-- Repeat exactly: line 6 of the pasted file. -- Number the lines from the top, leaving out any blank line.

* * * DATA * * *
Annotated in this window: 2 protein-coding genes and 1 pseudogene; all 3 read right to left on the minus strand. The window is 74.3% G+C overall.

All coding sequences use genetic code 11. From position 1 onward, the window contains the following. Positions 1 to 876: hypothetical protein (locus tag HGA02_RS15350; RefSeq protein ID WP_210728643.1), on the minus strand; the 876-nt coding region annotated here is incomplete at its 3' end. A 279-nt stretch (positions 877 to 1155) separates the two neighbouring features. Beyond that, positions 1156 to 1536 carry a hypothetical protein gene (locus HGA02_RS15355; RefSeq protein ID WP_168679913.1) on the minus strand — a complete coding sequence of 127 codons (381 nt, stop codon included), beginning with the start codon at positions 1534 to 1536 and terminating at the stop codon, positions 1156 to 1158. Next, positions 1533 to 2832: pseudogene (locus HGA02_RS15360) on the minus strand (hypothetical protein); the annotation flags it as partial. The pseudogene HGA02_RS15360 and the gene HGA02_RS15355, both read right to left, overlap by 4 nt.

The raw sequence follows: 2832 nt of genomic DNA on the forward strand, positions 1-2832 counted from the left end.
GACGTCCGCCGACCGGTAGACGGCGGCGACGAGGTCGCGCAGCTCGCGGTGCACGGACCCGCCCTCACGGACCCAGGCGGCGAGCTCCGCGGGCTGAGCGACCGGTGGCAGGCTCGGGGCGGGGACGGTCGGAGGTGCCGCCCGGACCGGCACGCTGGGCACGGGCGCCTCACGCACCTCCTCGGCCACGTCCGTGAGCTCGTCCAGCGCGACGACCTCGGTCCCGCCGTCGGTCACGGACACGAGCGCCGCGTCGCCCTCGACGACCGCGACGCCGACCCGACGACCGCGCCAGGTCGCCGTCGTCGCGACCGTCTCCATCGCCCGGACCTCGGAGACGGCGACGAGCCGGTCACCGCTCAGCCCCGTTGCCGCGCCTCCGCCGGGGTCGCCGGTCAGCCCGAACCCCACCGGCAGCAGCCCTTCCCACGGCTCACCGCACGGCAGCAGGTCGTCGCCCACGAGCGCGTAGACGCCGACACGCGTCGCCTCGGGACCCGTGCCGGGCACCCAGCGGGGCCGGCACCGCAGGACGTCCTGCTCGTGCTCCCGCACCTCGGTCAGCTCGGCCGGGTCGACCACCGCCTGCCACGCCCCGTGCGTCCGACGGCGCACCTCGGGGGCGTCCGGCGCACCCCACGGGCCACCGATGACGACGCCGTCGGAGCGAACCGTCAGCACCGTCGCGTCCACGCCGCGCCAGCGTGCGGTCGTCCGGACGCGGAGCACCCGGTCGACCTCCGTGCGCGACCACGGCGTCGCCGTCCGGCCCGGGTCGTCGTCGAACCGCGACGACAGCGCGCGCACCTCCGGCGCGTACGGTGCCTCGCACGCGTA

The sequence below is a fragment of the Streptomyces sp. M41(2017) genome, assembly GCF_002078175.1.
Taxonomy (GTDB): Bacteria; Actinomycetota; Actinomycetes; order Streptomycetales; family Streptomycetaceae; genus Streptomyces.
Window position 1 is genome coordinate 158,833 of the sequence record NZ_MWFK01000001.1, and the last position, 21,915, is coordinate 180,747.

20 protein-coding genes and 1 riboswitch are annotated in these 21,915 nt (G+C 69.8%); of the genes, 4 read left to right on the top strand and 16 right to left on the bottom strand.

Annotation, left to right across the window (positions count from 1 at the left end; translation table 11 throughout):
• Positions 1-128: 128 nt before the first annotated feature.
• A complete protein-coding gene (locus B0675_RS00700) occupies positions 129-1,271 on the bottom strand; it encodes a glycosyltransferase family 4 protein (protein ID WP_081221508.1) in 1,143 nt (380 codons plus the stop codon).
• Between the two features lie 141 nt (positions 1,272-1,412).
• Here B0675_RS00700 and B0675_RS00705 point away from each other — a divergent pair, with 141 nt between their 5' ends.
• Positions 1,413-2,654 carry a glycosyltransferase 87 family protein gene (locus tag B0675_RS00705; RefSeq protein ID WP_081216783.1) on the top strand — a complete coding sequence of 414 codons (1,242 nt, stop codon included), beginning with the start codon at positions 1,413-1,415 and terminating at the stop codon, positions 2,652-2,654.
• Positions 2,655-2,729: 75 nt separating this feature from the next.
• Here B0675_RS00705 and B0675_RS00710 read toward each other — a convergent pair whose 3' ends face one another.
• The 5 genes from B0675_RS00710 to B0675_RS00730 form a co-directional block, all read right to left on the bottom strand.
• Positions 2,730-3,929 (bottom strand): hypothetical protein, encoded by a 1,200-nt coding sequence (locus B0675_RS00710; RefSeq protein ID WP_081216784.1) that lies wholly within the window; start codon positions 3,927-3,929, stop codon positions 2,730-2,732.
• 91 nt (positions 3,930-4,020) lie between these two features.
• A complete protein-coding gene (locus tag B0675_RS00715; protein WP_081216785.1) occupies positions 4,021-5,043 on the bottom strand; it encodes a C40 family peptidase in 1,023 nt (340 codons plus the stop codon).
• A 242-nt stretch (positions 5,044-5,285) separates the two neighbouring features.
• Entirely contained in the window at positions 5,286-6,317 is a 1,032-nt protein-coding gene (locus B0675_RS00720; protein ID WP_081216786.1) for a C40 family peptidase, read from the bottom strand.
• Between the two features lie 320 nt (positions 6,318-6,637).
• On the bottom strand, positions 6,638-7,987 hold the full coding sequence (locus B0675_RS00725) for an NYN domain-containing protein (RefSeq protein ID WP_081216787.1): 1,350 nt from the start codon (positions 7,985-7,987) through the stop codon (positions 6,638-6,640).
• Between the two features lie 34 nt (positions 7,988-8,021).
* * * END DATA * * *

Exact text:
Taxonomy (GTDB): Bacteria; Actinomycetota; Actinomycetes; order Streptomycetales; family Streptomycetaceae; genus Streptomyces.